Captain AB de Villiers and opener Quinton de Kock fired the biggest shots for South Africa as they reached 271 for eight in the third one-day international in Wellington.
De Villiers posted a 51st ODI half century in reaching 85 off 80 balls, giving his team a reasonable shot at going 2-1 up in what has been a closely-fought five-match series.
The prolific skipper firstly steadied an innings that was losing direction before opening up over the closing stages with strokes all around the ground.
De Villiers put on 100 for the seventh wicket with allrounder Wayne Parnell (35 off 32) in less than 14 overs, striking seven fours and a six in a milestone knock.
The peerless De Villiers became the 18th player to pass 9000 ODI runs. He boasts both a better average and strike rate than any of his contemporaries.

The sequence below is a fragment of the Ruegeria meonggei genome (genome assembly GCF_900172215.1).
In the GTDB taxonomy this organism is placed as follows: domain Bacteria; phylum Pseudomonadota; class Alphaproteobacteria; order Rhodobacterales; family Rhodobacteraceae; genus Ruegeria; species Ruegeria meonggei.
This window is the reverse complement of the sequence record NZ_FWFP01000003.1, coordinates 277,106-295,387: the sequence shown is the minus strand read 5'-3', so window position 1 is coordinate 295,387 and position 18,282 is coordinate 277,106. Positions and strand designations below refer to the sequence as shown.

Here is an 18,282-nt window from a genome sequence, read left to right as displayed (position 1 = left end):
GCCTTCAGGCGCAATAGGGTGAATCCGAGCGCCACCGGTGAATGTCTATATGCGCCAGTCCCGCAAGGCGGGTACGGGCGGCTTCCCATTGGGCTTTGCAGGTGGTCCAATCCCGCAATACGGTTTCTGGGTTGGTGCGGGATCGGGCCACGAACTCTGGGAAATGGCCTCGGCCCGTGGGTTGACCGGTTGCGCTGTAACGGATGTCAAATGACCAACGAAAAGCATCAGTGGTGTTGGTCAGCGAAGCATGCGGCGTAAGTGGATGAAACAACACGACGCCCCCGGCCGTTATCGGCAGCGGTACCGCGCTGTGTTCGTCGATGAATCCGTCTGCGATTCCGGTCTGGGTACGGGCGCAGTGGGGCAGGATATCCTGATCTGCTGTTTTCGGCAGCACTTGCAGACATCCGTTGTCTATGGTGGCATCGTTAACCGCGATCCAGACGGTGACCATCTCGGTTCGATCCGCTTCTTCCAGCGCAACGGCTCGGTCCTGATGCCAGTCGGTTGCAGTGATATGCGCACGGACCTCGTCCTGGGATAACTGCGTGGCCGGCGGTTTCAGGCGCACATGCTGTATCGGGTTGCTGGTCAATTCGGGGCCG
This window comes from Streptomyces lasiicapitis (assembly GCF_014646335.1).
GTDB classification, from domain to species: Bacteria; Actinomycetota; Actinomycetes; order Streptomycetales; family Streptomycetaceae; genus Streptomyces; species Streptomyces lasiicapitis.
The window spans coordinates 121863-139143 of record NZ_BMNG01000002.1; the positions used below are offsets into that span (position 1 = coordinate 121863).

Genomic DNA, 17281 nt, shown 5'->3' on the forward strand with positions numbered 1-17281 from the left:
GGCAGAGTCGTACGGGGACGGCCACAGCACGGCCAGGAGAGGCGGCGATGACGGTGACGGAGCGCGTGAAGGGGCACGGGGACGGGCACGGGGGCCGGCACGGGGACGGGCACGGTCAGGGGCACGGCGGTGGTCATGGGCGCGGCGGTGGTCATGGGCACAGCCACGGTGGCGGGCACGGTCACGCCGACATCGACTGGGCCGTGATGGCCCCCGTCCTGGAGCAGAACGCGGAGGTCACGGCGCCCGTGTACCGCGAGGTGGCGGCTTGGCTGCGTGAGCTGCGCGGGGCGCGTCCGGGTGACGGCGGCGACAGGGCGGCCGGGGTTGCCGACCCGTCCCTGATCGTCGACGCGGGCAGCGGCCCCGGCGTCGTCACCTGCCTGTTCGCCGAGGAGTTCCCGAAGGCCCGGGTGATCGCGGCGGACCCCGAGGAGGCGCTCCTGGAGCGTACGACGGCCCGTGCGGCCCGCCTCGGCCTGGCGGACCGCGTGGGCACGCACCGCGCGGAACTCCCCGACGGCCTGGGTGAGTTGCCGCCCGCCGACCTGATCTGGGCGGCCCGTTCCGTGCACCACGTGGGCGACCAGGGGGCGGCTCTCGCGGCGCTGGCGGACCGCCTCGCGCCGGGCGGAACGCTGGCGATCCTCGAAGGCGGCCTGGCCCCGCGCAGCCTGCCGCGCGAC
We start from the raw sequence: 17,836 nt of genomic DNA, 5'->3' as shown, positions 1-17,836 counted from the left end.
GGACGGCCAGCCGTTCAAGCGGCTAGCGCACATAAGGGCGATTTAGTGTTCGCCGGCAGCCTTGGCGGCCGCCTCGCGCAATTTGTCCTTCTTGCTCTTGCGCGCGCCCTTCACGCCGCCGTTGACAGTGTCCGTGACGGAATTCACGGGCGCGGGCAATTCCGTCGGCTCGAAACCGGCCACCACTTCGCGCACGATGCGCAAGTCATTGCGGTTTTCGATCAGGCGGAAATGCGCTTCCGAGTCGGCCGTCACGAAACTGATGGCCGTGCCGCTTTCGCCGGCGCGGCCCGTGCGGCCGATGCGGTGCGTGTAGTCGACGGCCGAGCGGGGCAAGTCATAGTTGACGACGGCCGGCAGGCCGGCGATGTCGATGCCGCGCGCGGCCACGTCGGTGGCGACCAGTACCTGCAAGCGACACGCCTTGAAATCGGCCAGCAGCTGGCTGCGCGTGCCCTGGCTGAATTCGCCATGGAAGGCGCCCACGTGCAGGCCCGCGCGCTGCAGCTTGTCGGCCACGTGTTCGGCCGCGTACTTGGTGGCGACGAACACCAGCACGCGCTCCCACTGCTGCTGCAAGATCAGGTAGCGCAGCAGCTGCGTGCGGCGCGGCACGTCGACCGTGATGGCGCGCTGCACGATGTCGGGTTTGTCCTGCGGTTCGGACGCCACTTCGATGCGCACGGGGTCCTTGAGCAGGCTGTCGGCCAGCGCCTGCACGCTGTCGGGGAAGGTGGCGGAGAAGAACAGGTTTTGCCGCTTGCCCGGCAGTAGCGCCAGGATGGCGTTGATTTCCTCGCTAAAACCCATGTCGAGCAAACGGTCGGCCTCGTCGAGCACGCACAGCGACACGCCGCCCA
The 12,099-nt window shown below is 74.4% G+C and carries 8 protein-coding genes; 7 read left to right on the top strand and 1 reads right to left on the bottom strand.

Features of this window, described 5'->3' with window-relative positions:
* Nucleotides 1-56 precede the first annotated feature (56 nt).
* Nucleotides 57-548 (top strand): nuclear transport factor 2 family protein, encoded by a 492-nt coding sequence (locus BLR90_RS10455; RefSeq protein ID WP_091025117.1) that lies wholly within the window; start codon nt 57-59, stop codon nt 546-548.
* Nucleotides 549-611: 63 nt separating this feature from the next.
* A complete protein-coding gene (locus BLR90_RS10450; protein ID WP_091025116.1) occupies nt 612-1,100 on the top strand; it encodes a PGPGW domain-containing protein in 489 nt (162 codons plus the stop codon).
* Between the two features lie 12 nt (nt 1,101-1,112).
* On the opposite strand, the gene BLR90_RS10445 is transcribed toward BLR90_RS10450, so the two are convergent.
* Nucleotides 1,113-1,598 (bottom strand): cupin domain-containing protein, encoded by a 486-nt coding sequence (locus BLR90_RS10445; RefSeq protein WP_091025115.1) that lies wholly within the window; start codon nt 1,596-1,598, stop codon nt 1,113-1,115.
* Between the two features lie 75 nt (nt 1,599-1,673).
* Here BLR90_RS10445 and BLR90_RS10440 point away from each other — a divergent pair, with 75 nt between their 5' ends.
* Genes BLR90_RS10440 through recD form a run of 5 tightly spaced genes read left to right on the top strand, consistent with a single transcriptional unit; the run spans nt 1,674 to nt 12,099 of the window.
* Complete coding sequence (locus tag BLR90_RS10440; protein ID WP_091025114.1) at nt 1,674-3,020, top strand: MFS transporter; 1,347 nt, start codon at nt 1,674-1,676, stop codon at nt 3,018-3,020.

His 9080 runs have come, remarkably, off 9080 balls while his average is an enviable 54.04.
Like De Villiers, wicketkeeper/batsman De Kock continued an excellent series, passing 50 for the fifth successive ODI innings.
However, he was again guilty of an unnecessary dismissal, caught at deep square leg after reaching 68 off 70 balls. It was repeat of the loose shots that undid innings 69 and 57 in this series.
De Kock and Faf du Plessis (36) both fell in a key over, the 23rd, bowled by New Zealand's best bowler, seamer Colin de Grandhomme (2-40).
Consolidation followed, with De Villiers realising a measured knock was needed in an at-times variable conditions, which weren't entirely comfortable for the batsman.
Opener Hashim Amla (7 off 19) and JP Duminy (16 off 34) were two specialist batsmen who struggled to adapt.
Mitchell Santner (1-45) and Trent Boult (1-47) were also effective for the hosts but not so speedster Lockie Ferguson (1-71), who replaced legspinner Ish Sodhi in the only change from the side that won game two in Hamilton by six runs to square the series.
South Africa also made one change, with paceman Kagiso Rabada usurping allrounder Chris Morris.